I have often called the Arctic sea ice melt 'the slowest horse race in the world'. And what is the first thing people associate with horse races? That's right, betting. Every year numerous bets are set up between known and less known bloggers and commenters in the blogosphere. Which is only logical, because despite all the doom and gloom, it's a fun thing to be betting on.
This year for instance William Connolley, the man who controls Wikipedia, has challenged the readers of his blog to a bet. There is some heavy monthly betting going on over at Lucia's Blackboard. Robert Grumbine, the subject of my next 2010 SIE prediction (I hope), is also offering quatloos. And in the style of the biggest casino in the world, the stock market, you can even trade your bets on a website called Intrade (too complicated for my taste).
Even in a comment on my Alarmist's Dilemma blog post David Gould wrote he has been betting with Willis Eschenbach (I don't know the details). But how about WUWT's snow and sea ice expert?
Up till now Steven Goddard has confined himself mainly by replying his critics with very concise snark which prominently features the acronym FUD (which looks kind of funny on a site like WUWT), e.g.: "I expect a full apology from you in September for wasting everybody’s time with your perpetual FUD". Or just below it: "I continue to be astonished by the amount of BS being thrown around by some FUDsters here." It's quite interesting to read from a psychological point of view.
Lately Steven Goddard has been upping the ante in his WUWT articles on the Arctic sea ice. He's been challenging some of his regular critics by saying they should announce their firm belief that the record will be beaten this summer and that they even should be betting large sums of money on this happening in September.
He said this a few days ago:
If you really believe in PIOMAS, then you are going to have to get firmly behind the idea of shattering the record low this summer. You can’t have it both ways, though no doubt you will try.
And only yesterday he wrote:
I can’t imagine why anyone who trusts the experts, wouldn’t go out and bet a lot of money on a record minimum. Seems like a done deal, based on the wealth of informative comments coming from the leading experts.
His critics Phil., R. Gates, Tom P, barry and Anu come across as pretty smart guys and they know that even though everything looks set at the moment for a new record, a shift in weather conditions could still throw a spanner in the works. They can't possibly be 100% sure at this moment in time (although R. Gates has said he believes 4.5 million square km could be in the works). If they would commit themselves to a minimum extent record and it wouldn't come about due to some winds blowing the 'wrong' way all summer or some other phenomenon (like it did in 2008 and 2009 when the ice was exceptionally weak due to the 2007 melt), this would probably be spun to them looking silly. Now, who would want that?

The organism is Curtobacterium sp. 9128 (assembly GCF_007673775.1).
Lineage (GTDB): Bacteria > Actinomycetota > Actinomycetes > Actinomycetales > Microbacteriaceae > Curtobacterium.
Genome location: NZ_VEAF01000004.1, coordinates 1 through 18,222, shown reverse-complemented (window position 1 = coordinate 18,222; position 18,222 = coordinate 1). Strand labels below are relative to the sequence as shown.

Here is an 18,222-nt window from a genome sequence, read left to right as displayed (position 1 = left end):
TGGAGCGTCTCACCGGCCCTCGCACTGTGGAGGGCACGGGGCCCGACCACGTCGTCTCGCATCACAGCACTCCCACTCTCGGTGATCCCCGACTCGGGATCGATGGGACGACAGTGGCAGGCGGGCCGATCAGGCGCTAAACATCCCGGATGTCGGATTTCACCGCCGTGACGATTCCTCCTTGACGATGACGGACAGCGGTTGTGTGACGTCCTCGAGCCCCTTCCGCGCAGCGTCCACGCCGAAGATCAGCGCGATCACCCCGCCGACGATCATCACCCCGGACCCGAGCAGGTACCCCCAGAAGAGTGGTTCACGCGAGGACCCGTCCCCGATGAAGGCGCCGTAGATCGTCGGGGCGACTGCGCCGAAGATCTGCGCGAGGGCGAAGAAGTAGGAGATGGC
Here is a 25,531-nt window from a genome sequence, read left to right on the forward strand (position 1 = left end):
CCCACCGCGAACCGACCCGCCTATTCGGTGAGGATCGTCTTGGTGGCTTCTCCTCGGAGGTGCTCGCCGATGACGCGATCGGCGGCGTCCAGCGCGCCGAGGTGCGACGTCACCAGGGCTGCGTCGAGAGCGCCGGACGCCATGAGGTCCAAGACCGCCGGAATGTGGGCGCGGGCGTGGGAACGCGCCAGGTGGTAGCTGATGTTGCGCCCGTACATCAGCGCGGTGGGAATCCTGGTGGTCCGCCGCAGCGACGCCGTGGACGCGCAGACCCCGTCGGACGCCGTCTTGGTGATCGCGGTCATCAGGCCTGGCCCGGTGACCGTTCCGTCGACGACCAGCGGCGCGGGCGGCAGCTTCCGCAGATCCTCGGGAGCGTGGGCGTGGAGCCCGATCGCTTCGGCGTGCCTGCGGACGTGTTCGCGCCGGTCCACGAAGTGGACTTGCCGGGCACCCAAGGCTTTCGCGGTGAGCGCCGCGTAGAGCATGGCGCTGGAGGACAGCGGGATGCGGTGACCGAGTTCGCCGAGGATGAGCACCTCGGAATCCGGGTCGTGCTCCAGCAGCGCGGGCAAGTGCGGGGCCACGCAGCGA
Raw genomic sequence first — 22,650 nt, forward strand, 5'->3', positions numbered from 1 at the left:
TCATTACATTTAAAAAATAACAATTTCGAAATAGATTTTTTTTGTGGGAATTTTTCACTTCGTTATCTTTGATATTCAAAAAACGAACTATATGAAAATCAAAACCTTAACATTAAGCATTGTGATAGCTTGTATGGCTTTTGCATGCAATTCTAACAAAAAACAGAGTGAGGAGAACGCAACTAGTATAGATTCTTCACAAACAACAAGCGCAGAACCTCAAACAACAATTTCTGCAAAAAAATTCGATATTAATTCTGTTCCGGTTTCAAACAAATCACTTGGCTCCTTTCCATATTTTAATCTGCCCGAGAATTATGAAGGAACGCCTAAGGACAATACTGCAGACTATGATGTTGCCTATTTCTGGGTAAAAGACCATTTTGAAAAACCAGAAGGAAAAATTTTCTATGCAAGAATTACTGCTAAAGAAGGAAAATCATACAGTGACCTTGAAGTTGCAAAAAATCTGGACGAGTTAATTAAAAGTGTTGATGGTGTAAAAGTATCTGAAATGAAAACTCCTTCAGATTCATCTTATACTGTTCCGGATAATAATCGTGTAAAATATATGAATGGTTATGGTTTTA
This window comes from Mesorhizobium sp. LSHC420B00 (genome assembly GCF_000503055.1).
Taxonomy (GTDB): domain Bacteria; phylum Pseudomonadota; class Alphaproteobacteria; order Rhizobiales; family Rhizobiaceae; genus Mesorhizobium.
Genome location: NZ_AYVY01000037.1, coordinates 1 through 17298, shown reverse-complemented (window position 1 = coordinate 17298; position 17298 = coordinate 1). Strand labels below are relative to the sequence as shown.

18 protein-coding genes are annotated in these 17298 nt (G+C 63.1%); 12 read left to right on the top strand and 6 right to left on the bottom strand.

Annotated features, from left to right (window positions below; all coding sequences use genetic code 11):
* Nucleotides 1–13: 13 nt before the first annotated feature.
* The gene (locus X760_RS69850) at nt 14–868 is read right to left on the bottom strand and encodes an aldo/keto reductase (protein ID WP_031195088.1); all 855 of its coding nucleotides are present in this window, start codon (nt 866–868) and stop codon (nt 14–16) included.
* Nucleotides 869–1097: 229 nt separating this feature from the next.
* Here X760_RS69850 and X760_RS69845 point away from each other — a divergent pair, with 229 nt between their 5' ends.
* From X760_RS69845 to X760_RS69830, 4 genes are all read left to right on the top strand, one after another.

Perhaps I would. It's not like I would invite it, but I wouldn't mind it so much either. I mean, I've never purported to know much about any aspect of climate science, so it wouldn't be a surprise if I turned out to be wrong. In fact, I don't mind being wrong. It keeps me healthy. There exists such a thing as advancing insight and one should always try to remain flexible enough to be able to change one's mind or opinion.
So why shouldn't I take up the gauntlet and challenge Steven Goddard to a small bet on the 2010 minimum Arctic sea ice extent? I'm pretty sure that if this summer's weather conditions come near those of 2007 the minimum SIE record will be broken. If we get clear skies, a positive AO, warm water streaming into the Arctic Basin, etc and the record would not be broken, my alarmism would probably lessen by a great deal (and I'd be greatly relieved).
Now if I would challenge Steven Goddard to a bet, I would favour the following conditions:
Goddard has repeatedly asserted that he is sure minimum sea ice extent will be above the 2006 level. I'm willing to say it will be below 2007. I would like to base this on the minimum sea ice extent as reported by IJIS. The absolute minimum SIE, not the average for September. The stakes would either be quatloos or an amount of 50 USD of which the proceeds would go to a good cause. If the minimum SIE ends above the 2006 absolute minimum SIE, Goddard wins. If it's below the 2007 absolute minimum SIE, I win. If it's somewhere between, the bet is off.
What do you think? Should I challenge Goddard to a bet (if only to hear on what dataset and conditions he bases his prediction)? Or will I subsequently be used as a tool in the Climate PR War? Please advise.